A 2010 study by Paul Babiak, Craig S. Neumann, and Robert D. Hare has shown that the frequency of psychopaths among senior executives was 3.5%. More recently, a study from 2021, published by Simon Croom, Katarina Fritzon, and Nathan Brooks, show the number could now be as high as 12%. This results in a phenomenon known as corporate psychopathy which has grown to such a high number since our culture glorifies and rewards successful leaders, even though they may fall somewhere on the psychopathy spectrum.

The problem, of course, is that while psychopaths have a lot of charisma and creativity and generate results, they also lack important social qualities such as empathy and morality. A case study led by Clive Boddy identified a CEO for a charity in the UK with a high psychopathy score. While in charge, there was a decrease in revenue, employee creativity, and innovation, while employee turnover greatly increased. These issues were absent when the previous CEO, described as genuine, effective, and a transformational leader, headed the organization.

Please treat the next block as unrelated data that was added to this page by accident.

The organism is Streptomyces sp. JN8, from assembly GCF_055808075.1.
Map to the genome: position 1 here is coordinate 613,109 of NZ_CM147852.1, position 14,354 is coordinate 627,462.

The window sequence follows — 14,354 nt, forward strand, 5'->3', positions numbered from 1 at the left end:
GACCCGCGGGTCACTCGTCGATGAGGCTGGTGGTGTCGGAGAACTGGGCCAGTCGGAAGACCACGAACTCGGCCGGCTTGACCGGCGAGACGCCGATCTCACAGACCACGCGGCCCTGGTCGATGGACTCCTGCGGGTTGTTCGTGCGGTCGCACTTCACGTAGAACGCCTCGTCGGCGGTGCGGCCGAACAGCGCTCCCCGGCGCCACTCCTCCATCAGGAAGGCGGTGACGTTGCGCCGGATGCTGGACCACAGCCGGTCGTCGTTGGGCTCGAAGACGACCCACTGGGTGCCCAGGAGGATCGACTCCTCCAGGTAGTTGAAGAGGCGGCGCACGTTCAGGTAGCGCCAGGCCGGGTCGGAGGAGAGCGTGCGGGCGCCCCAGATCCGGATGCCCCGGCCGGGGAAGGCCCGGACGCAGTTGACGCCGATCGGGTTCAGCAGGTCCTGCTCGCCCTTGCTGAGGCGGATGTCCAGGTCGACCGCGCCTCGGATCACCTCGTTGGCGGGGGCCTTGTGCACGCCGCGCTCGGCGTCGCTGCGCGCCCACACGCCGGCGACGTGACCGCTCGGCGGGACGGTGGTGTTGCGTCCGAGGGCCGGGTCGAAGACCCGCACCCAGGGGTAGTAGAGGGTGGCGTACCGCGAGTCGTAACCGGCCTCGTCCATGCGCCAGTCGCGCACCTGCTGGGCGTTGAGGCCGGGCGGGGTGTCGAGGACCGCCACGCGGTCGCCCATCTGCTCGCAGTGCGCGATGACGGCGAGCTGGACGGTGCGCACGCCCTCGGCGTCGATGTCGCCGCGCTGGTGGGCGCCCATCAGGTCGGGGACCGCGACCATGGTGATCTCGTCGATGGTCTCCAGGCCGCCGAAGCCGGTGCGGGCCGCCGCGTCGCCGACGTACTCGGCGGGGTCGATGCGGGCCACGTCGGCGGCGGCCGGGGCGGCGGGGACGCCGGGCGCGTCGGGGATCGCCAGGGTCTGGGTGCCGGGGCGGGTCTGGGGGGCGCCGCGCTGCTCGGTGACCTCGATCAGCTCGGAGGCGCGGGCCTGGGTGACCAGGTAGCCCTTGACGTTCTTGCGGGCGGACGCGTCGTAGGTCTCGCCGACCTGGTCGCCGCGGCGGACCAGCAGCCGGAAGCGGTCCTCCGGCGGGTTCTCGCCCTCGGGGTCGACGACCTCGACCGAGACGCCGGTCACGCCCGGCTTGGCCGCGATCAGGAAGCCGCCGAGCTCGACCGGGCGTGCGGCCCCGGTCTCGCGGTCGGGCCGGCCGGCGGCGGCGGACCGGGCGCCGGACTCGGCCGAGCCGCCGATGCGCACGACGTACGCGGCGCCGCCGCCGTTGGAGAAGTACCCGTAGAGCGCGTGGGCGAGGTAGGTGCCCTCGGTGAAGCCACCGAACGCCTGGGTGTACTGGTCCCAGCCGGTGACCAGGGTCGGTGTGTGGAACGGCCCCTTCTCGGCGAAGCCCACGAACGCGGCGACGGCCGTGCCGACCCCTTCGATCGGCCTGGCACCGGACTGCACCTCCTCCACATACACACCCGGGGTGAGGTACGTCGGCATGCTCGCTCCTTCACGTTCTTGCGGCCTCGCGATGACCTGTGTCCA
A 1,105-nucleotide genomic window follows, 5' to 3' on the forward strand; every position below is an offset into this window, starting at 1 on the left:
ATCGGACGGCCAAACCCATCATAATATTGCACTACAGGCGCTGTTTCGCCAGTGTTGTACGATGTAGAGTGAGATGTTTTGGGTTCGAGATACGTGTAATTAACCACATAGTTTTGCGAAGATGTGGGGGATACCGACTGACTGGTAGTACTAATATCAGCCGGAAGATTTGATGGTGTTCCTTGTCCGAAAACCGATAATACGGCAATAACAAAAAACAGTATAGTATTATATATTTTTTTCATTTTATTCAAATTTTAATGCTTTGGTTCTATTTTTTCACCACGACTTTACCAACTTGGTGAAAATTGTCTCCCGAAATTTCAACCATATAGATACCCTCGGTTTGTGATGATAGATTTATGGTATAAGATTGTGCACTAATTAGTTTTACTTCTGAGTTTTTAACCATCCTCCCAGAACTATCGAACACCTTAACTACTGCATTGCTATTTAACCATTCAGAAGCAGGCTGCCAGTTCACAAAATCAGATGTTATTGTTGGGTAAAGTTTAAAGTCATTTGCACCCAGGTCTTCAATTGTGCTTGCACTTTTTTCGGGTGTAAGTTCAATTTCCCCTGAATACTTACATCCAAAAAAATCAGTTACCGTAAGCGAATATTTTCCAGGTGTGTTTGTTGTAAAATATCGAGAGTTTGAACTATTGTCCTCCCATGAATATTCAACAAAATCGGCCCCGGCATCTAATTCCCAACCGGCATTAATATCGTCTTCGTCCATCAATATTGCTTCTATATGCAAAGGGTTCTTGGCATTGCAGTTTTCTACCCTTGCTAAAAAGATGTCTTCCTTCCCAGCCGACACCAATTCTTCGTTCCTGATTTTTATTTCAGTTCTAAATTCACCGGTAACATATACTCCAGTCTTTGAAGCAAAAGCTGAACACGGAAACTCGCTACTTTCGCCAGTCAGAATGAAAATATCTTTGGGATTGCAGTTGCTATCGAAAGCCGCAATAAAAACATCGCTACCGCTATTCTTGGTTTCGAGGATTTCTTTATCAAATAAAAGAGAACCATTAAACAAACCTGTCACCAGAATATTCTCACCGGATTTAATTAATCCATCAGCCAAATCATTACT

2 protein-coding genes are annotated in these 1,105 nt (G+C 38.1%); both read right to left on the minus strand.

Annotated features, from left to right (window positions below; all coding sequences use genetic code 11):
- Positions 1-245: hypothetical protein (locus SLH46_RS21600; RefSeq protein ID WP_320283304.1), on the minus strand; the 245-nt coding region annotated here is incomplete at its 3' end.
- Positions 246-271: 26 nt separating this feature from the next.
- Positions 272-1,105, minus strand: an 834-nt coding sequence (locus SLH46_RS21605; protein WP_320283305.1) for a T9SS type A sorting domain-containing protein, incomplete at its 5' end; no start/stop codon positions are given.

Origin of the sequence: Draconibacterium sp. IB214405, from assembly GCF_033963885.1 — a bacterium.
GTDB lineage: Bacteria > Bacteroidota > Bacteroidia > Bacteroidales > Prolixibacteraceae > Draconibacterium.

Besides the financial toll that such leadership can have, corporate psychopathy can cause so much damage, suffering, and stress to employees, that it should be considered a big ethical issue. Aside from these consequences, another dimension that compels organizations to take corporate psychopathy seriously is their social responsibility. There is a huge demand for products and services that are sustainable, environmentally friendly, and ethically sourced, especially among millennial and Gen Z consumers. Also, when job hunting, these groups will work for companies that align with their values. Companies that ignore this do so to their own detriment and risk losing their foot in the current market. It should come as no surprise that when corporate psychopathy is present within senior leadership, an organization is less likely to demonstrate social responsibility.

When you consider the financial, psychological, and social harm caused by corporate psychopathy, it is not hard to see that it will become increasingly costly for organizations as long as these leaders stay in their positions. So why is this problem still so widely unaddressed? Mostly because it is quite difficult to pinpoint a psychopath. They excel at avoiding detection, and they possess traits of a natural-born leader, which are otherwise normal and well regarded in the positions they occupy, and generate results, further propelling them in the company.

Whether we like it or not, disruptive leaders are necessary to bring forward progress and innovation. We all love the commodities and tech that we have nowadays, but this was only possible because someone broke the norms and did not play it safe. However, it should never come at the expense of employee well-being and social responsibility.